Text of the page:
In addition to Nebb’s development projects, several other companies and organizations around the world focus on the development of parts and variations of the oxyfuel process. A few of the main development projects are mentioned below.
Turbines and combustion systems
Efficient turbines and combustion systems are essential in Nebb's oxyfuel power cycles. Nebb cooperates with Siemens and Clean Energy Systems for the development of turbine and combustion systems for oxyfuel processes based on gaseous and liquid fuels. In the first projects, steam turbines can be a good solution. In the long term, highly efficient oxyfuel gas turbines will be developed. This development will increase the efficiency of the power cycles significantly. For more information about some of the ongoing oxyfuel gas turbine development, see:
Air separation is a major energy consumer and cost driver in any oxyfuel process. The current state of the art technology is a cryogenic distillation of air. This is a mature technology, although the large oxygen consumption in full-scale CCS projects leads to the development of larger single-train units. The next-generation technology for air separation is expected to be based on Ion Transport Membranes (ITM), also called Oxygen Transport Membranes (OTM). This is a type of Mixed Conducting Membrane (MCM). It is a technology where the oxygen is ionized on the feed side of the membrane, conducted through the dense membrane as O2-, and reduced to O2 on the permeate side. The process requires high temperatures, typically 900°C. The membrane is 100 % selective for oxygen and thus produces very pure oxygen.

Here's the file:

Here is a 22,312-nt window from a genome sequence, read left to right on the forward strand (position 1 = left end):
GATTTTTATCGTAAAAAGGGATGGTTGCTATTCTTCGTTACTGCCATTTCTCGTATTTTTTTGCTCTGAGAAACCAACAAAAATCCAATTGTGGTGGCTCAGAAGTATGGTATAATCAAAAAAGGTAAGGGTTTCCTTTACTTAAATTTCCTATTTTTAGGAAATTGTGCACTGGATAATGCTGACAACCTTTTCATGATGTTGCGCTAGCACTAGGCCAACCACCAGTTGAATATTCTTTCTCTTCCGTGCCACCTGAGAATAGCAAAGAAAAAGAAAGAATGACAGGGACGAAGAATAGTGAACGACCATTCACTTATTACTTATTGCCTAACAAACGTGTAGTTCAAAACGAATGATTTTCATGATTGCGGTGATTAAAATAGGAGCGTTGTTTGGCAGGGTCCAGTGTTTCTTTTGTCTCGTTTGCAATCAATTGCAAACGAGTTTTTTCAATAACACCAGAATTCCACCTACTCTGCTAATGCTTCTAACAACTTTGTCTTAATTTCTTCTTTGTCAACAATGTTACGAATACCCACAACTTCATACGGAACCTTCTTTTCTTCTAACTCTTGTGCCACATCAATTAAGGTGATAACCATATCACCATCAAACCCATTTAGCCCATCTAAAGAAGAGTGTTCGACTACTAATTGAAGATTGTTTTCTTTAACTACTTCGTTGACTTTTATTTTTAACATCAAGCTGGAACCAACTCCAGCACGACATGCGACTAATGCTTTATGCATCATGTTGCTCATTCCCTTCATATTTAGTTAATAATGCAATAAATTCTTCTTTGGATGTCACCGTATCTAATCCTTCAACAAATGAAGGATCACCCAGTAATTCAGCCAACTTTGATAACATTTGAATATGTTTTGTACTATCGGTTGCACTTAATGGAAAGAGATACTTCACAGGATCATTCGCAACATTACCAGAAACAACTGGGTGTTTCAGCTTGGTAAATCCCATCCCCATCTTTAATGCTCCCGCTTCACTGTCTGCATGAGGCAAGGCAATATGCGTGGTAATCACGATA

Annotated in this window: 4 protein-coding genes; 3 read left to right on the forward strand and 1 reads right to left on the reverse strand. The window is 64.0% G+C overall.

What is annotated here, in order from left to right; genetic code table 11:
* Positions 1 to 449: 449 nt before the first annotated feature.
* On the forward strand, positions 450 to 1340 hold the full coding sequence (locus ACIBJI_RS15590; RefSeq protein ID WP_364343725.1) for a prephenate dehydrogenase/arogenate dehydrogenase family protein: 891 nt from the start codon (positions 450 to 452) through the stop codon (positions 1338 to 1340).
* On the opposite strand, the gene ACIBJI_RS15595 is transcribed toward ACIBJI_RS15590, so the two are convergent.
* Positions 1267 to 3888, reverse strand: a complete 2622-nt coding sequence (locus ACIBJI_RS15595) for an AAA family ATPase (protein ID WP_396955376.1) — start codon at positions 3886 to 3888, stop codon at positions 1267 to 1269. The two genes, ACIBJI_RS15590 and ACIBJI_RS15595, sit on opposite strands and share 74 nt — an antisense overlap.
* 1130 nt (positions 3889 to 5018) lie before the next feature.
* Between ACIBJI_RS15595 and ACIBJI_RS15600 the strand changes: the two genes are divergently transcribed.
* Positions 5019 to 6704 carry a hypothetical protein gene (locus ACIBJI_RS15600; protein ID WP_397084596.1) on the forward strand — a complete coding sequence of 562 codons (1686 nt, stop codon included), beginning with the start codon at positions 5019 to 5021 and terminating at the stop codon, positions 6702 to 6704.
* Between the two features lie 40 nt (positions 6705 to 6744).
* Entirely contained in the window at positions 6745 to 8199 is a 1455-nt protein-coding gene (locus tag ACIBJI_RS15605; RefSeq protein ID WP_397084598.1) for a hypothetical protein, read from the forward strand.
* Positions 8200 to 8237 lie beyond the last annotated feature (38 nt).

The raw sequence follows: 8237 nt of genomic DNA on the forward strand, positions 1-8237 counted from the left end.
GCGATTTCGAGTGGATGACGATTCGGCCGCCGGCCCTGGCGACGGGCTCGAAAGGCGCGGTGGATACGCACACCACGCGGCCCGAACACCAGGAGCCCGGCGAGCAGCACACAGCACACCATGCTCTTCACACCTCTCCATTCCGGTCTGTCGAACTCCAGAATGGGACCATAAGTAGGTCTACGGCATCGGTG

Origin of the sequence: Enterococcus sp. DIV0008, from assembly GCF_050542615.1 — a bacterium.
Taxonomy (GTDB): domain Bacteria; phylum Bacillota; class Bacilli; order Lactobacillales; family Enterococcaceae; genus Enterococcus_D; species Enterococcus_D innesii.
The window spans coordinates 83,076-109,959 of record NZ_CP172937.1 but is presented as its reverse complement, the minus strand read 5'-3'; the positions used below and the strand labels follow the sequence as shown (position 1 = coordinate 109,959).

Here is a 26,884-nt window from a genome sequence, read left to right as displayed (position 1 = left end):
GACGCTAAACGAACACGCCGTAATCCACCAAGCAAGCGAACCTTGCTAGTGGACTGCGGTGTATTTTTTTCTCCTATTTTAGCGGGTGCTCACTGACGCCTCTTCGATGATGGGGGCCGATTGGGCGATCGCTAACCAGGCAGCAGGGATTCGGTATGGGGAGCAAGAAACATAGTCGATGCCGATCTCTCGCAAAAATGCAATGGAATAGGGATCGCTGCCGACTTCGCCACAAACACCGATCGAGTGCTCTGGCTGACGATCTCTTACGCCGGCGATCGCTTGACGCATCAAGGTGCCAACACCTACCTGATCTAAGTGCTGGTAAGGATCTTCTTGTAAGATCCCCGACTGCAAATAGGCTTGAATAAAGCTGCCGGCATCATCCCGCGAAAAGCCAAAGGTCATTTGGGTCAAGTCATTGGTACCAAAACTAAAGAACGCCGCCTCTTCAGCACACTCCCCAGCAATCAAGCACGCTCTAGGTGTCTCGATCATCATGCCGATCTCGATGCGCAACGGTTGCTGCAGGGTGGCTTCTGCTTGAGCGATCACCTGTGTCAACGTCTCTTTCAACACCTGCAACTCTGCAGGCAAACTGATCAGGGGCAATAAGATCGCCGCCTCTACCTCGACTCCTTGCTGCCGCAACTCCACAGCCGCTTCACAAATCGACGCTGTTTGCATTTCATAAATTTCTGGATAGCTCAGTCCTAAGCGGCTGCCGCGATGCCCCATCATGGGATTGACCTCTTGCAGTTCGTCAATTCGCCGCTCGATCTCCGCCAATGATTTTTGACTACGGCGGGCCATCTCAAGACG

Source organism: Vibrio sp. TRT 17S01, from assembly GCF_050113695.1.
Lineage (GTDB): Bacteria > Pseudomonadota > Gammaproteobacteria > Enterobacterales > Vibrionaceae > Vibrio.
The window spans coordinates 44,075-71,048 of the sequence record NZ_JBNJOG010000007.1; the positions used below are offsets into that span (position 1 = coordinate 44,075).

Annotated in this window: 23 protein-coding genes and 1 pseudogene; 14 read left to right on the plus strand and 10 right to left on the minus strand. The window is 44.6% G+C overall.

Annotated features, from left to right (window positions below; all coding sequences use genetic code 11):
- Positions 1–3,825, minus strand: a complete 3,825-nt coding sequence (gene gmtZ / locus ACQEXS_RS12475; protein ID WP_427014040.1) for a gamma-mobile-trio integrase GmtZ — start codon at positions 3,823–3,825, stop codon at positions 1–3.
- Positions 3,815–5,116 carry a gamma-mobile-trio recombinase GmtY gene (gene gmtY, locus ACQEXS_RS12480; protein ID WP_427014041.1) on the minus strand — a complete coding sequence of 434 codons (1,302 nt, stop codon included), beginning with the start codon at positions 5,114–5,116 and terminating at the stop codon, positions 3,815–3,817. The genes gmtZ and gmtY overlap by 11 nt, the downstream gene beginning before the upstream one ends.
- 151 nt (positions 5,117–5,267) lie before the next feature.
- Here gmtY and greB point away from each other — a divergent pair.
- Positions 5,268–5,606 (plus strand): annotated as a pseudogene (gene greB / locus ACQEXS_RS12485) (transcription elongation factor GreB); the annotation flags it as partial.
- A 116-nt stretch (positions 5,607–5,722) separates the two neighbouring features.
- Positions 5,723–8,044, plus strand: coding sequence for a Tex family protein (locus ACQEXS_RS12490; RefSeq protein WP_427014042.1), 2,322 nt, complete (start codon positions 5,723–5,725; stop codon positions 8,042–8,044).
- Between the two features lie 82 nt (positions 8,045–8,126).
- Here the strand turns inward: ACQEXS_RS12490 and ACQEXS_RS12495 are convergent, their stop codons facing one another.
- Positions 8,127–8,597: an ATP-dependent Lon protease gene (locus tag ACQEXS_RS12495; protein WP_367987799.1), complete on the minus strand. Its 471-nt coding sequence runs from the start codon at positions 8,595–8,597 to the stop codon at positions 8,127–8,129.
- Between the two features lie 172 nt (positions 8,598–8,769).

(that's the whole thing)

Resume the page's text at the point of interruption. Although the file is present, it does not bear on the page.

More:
The process has the potential to create a step-change in the oxygen production energy requirement and cost, and thus also to reduce the cost of oxyfuel power production.
Air Products is currently scaling up their ITM technology, and it is expected to reach commercial size within a few years. They have indicated that the cost of oxygen for oxyfuel processes can be reduced to half and that the energy requirement can be reduced even more! Read more about the technology at:
Praxair is developing an ITM (or OTM) for syngas, where the oxygen is consumed on the permeate side of the membrane. This is also a very interesting technology for oxyfuel power production. Read more here:
Some of the projects mentioned above have recently received significant funding from the Department of Energy (DoE). In addition, Futuregen, a prestigious clean coal initiative in the USA has been changed from Integrated Gasification Combined Cycle (IGCC) to oxyfuel. Read more:
More information about oxyfuel and CCS can be found at: